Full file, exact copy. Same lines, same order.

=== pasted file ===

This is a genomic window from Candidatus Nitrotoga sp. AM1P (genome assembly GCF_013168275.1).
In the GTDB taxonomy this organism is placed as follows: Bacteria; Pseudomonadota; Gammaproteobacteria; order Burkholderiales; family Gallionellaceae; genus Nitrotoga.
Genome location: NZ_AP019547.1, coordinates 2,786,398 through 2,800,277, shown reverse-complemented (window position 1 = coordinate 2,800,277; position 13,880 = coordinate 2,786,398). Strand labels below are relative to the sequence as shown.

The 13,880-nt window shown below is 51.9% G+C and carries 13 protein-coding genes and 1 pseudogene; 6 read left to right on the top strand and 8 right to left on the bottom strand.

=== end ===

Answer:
This is a genomic window from Candidatus Nitrotoga sp. AM1P (genome assembly GCF_013168275.1).
In the GTDB taxonomy this organism is placed as follows: Bacteria; Pseudomonadota; Gammaproteobacteria; order Burkholderiales; family Gallionellaceae; genus Nitrotoga.
Genome location: NZ_AP019547.1, coordinates 2,786,398 through 2,800,277, shown reverse-complemented (window position 1 = coordinate 2,800,277; position 13,880 = coordinate 2,786,398). Strand labels below are relative to the sequence as shown.

The 13,880-nt window shown below is 51.9% G+C and carries 13 protein-coding genes and 1 pseudogene; 6 read left to right on the top strand and 8 right to left on the bottom strand.